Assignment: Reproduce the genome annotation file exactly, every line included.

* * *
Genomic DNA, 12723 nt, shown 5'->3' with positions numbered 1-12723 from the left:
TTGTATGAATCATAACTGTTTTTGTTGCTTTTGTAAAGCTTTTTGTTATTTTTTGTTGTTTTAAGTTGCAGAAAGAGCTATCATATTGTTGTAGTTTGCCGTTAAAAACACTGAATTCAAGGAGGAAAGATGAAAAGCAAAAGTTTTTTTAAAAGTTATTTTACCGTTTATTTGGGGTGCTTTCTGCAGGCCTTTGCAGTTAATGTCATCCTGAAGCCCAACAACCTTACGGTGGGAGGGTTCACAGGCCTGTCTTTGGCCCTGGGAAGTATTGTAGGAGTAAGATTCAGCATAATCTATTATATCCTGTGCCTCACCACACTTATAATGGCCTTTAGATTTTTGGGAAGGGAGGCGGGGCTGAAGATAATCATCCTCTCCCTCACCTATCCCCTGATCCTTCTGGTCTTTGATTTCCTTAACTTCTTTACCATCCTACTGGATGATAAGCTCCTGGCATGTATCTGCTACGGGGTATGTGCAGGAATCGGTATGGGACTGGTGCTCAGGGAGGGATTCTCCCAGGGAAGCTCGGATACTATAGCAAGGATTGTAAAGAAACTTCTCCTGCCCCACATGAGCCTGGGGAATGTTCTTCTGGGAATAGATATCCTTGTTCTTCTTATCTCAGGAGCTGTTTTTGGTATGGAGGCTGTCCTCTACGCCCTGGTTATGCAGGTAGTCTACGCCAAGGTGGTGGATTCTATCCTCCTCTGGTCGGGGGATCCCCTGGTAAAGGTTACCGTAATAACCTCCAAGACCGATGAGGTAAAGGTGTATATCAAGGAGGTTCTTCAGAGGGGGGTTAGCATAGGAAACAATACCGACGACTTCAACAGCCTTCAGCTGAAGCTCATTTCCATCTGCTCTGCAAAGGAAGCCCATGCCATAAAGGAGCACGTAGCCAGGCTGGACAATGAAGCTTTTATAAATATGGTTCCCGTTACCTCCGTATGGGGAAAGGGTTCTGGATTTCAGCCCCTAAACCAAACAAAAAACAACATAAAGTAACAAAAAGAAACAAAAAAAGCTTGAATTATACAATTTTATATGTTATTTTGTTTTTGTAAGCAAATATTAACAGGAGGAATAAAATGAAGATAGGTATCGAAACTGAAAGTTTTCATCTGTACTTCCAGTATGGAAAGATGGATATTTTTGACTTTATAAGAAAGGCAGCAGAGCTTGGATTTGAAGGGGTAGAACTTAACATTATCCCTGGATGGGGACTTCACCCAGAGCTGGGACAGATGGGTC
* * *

Genomic DNA, 12723 nt, shown 5'->3' with positions numbered 1-12723 from the left:
TTGTATGAATCATAACTGTTTTTGTTGCTTTTGTAAAGCTTTTTGTTATTTTTTGTTGTTTTAAGTTGCAGAAAGAGCTATCATATTGTTGTAGTTTGCCGTTAAAAACACTGAATTCAAGGAGGAAAGATGAAAAGCAAAAGTTTTTTTAAAAGTTATTTTACCGTTTATTTGGGGTGCTTTCTGCAGGCCTTTGCAGTTAATGTCATCCTGAAGCCCAACAACCTTACGGTGGGAGGGTTCACAGGCCTGTCTTTGGCCCTGGGAAGTATTGTAGGAGTAAGATTCAGCATAATCTATTATATCCTGTGCCTCACCACACTTATAATGGCCTTTAGATTTTTGGGAAGGGAGGCGGGGCTGAAGATAATCATCCTCTCCCTCACCTATCCCCTGATCCTTCTGGTCTTTGATTTCCTTAACTTCTTTACCATCCTACTGGATGATAAGCTCCTGGCATGTATCTGCTACGGGGTATGTGCAGGAATCGGTATGGGACTGGTGCTCAGGGAGGGATTCTCCCAGGGAAGCTCGGATACTATAGCAAGGATTGTAAAGAAACTTCTCCTGCCCCACATGAGCCTGGGGAATGTTCTTCTGGGAATAGATATCCTTGTTCTTCTTATCTCAGGAGCTGTTTTTGGTATGGAGGCTGTCCTCTACGCCCTGGTTATGCAGGTAGTCTACGCCAAGGTGGTGGATTCTATCCTCCTCTGGTCGGGGGATCCCCTGGTAAAGGTTACCGTAATAACCTCCAAGACCGATGAGGTAAAGGTGTATATCAAGGAGGTTCTTCAGAGGGGGGTTAGCATAGGAAACAATACCGACGACTTCAACAGCCTTCAGCTGAAGCTCATTTCCATCTGCTCTGCAAAGGAAGCCCATGCCATAAAGGAGCACGTAGCCAGGCTGGACAATGAAGCTTTTATAAATATGGTTCCCGTTACCTCCGTATGGGGAAAGGGTTCTGGATTTCAGCCCCTAAACCAAACAAAAAACAACATAAAGTAACAAAAAGAAACAAAAAAAGCTTGAATTATACAATTTTATATGTTATTTTGTTTTTGTAAGCAAATATTAACAGGAGGAATAAAATGAAGATAGGTATCGAAACTGAAAGTTTTCATCTGTACTTCCAGTATGGAAAGATGGATATTTTTGACTTTATAAGAAAGGCAGCAGAGCTTGGATTTGAAGGGGTAGAACTTAACATTATCCCTGGATGGGGACTTCACCCAGAGCTGGGACAGATGGGTC